En EspaŅol

Q. Who is Mr. Smarty Plants?

A: There are those who suspect Wildflower Center volunteers are the culpable and capable culprits. Yet, others think staff members play some, albeit small, role. You can torture us with your plant questions, but we will never reveal the Green Guru's secret identity.

Help us grow by giving to the Plant Database Fund or by becoming a member

Did you know you can access the Native Plant Information Network with your web-enabled smartphone?

Share

Ask Mr. Smarty Plants

Ask Mr. Smarty Plants is a free service provided by the staff and volunteers at the Lady Bird Johnson Wildflower Center.

Search Smarty Plants
    
 
See a list of all Smarty Plants questions
Can't find the answer in our existing FAQs, submit a question to Mr. Smarty Plants.
Need help with plant identification, visit the plant identification page.
 
rate this answer
Not Yet Rated

Thursday - September 10, 2009

From: Johnson City, TN
Region: Southeast
Topic: Trees
Title: Pecan tree for Johnson City TN
Answered by: Barbara Medford

QUESTION:

I live in E. Tennessee and was wondering if there are any pecan trees that can be grown here? If so, which type? I am a native Texan and love pecans. I would appreciate any information you can give me.

ANSWER:

Carya illinoinensis (pecan) can certainly be grown in Tennessee. This USDA Plant Profile does not show them growing in the extreme northeastern tip where Washington County is, but we believe that they probably would flourish there if the soils are moist. However, don't buy the ingredients for pecan pie quite yet; the tree is slow-growing, tends to bear nuts in alternate years and will not ordinarily begin bearing until it is 15 to 20 years old. The best nut production is on trees 75 to 225 years old. Here are the Growing Conditions from our Native Plant Database:

Water Use: High
Light Requirement: Sun
Soil Moisture: Moist
CaCO3 Tolerance: Low
Cold Tolerant: yes
Soil Description: Rich, moist, well-drained soils. Sandy, Sandy Loam, Medium Loam, Clay Loam, Clay, Caliche type
Conditions Comments: The sweet, edible nut, makes pecan the best hickory for fruit production. The tree does not bear liberal quantities of fruit in the northern part of its range, but makes an interesting ornamental there. Susceptible to galls, twig girdlers, aphids, borers, weevils, pecan scab, tent caterpillars, and webworms. Slow-growing. Difficult to transplant because of a large taproot.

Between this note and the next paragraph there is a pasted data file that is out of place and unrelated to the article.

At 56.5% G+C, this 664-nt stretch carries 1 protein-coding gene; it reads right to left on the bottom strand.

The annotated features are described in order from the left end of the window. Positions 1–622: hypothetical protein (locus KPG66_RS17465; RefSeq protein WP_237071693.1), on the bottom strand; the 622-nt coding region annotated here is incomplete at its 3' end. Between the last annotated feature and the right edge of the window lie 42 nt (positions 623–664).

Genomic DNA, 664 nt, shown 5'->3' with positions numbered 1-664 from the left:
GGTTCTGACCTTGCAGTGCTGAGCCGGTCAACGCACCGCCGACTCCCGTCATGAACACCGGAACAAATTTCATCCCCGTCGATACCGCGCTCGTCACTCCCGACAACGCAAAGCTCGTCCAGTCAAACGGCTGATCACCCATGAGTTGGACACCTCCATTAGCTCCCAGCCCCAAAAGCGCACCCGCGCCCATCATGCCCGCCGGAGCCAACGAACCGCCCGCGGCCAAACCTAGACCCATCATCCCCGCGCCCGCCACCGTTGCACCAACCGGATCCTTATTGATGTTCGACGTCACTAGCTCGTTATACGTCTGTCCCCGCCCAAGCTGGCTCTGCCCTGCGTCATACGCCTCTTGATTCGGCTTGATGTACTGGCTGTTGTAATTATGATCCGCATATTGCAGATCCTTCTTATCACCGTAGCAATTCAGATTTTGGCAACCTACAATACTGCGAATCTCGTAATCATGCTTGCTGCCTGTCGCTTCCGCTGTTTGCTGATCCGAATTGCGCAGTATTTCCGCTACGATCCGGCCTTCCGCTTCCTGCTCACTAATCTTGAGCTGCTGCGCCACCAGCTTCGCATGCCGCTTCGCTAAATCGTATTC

For more information, see this Floridata website Carya illinoinensi. As mentioned above, the young tree has a long taproot which, if damaged, could result in the death of the tree. So, you are going to have to begin with a very small tree, and let it grow quite a while before you can expect a crop. When it does begin to bear, you can expect small seedlings popping up everywhere, mostly planted by squirrels. They and other small mammals, even some birds, are going to be waiting for those nuts, too. The tree gets quite large and is not a good selection for a small yard. 

From our Native Plant Image Gallery


Carya illinoinensis

Carya illinoinensis

Carya illinoinensis

Carya illinoinensis

 

 

 

More Trees Questions

Feeding live oak and redbud trees from Fredericksburg TX
October 23, 2012 - Can you please tell me what to feed my live oak and texas redbud trees that survived the drought? We have granite soil.
view the full question and answer

Ornamental plants for under live oaks
September 08, 2008 - What ornamental plant will do well under Live Oak trees?
view the full question and answer

Distinguish between Huisache and Goldenball Leadtree
March 23, 2008 - How do you distinguish between Huisache (Acacia farnesiana) and Goldenball Leadtree (Leucaena retusa)? Thanks!
view the full question and answer

Hiring a landscaper in New Jersey
July 28, 2008 - Soon I will be hiring a landscaper to plant a privacy line of arborvitaes with a 1' retention wall and I need some help on prices. The quote I was given, which included 48 arborvitaes (and I will ac...
view the full question and answer

Austrian pine in landscape in Denver CO?
May 30, 2009 - I'm relandscaping my yard and want to use all or mostly native plants, as I want to create a wildlife. My landscape designer has indicated she wants me to use Austrian Pine in as a specimen tree in t...
view the full question and answer

Smarty Plants's Facebook profile Support the Wildflower Center by Donating Online or Becoming a Member today.

Mr. Smarty Plants wants you to be his Facebook friend. Click the Facebook icon to add yourself to Mr. Smarty Plants list of friends.
E-NEWSLETTER | BECOME A MEMBER | DONATE NOW | MEDIA | SITEMAP
© 2014 Lady Bird Johnson Wildflower Center